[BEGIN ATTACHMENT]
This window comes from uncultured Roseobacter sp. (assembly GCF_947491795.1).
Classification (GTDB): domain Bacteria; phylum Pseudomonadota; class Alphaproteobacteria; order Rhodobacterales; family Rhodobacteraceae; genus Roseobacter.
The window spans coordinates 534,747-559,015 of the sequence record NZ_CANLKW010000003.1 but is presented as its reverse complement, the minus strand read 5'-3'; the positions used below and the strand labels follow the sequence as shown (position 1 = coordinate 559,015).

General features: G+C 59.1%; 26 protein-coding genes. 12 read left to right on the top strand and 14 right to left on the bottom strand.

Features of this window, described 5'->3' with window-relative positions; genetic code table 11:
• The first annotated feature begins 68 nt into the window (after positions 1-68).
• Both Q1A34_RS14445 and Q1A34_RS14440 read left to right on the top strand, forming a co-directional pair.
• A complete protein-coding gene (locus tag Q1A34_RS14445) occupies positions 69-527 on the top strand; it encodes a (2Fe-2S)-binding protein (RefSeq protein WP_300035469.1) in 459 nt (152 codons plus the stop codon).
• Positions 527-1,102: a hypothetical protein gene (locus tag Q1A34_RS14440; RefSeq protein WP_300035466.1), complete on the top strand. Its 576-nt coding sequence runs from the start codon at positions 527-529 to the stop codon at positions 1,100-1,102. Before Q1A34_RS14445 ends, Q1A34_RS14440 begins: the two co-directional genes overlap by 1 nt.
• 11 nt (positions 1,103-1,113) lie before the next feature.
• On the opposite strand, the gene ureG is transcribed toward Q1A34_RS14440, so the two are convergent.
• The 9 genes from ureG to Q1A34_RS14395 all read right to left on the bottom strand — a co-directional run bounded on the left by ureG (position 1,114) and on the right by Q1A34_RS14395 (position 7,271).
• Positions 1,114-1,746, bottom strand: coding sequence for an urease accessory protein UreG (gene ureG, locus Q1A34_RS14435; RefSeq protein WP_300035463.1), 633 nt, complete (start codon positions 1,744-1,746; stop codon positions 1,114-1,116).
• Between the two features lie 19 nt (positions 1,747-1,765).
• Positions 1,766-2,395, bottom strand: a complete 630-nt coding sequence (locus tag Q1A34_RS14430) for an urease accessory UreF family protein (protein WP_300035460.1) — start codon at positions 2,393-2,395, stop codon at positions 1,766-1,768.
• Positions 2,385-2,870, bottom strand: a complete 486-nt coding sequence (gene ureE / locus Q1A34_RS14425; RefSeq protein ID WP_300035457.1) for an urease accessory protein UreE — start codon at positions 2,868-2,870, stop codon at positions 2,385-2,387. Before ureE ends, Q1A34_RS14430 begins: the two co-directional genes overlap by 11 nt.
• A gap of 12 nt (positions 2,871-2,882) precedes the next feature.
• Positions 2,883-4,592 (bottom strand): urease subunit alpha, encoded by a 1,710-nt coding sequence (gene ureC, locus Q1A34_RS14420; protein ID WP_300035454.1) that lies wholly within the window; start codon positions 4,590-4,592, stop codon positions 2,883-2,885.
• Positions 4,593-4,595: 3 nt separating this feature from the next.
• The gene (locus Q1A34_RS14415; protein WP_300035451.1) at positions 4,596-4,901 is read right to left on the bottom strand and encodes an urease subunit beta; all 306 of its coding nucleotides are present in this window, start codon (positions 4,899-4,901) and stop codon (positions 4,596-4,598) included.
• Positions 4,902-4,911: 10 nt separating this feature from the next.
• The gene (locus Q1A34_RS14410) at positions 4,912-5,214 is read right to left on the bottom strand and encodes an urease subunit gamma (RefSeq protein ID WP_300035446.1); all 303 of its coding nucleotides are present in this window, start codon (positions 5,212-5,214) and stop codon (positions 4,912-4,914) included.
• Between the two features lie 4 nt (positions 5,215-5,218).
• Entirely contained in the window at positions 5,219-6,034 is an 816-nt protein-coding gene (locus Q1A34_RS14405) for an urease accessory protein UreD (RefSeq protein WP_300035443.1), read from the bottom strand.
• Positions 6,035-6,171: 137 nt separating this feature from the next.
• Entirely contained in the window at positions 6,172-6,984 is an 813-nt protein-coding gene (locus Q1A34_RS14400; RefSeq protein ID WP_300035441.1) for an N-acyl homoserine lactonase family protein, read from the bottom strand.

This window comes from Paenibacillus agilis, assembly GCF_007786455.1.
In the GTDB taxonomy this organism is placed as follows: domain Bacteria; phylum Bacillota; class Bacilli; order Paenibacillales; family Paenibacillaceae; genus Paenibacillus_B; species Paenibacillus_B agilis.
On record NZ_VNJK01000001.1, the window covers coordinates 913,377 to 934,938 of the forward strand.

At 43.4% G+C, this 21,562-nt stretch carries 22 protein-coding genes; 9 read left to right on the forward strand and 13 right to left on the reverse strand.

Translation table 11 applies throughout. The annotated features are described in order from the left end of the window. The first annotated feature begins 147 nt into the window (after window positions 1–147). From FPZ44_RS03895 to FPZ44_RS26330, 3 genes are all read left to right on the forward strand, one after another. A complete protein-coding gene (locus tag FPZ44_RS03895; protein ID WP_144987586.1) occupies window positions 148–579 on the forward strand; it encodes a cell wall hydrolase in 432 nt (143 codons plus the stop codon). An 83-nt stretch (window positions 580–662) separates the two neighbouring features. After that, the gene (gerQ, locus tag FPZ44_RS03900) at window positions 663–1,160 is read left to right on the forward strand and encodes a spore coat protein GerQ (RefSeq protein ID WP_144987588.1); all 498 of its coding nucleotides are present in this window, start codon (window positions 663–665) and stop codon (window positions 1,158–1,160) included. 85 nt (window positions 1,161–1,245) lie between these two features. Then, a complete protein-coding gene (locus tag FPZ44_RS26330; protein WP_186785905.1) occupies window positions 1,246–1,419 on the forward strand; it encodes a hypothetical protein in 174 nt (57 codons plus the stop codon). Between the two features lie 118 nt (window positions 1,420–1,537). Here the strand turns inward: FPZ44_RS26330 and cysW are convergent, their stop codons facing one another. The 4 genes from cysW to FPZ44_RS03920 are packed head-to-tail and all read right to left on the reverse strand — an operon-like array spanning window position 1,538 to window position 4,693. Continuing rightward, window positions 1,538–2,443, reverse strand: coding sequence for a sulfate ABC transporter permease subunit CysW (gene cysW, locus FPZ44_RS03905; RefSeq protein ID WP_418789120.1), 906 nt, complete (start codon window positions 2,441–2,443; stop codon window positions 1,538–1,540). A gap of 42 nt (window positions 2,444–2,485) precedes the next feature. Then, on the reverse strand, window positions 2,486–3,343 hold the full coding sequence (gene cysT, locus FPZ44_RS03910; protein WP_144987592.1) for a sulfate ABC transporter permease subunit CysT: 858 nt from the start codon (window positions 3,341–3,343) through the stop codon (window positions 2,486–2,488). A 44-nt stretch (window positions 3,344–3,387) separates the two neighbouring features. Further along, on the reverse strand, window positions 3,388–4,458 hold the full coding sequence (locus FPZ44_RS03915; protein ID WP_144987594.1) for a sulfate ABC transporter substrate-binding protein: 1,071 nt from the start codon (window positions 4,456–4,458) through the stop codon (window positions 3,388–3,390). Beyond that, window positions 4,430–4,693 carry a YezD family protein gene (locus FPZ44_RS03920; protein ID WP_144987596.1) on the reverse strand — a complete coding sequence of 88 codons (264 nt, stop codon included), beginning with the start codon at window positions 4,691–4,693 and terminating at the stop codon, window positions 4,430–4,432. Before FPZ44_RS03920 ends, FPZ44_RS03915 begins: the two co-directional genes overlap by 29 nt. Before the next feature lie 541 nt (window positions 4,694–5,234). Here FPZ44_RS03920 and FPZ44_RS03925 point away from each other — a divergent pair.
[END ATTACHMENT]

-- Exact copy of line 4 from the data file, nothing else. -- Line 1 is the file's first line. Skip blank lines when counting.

General features: G+C 59.1%; 26 protein-coding genes. 12 read left to right on the top strand and 14 right to left on the bottom strand.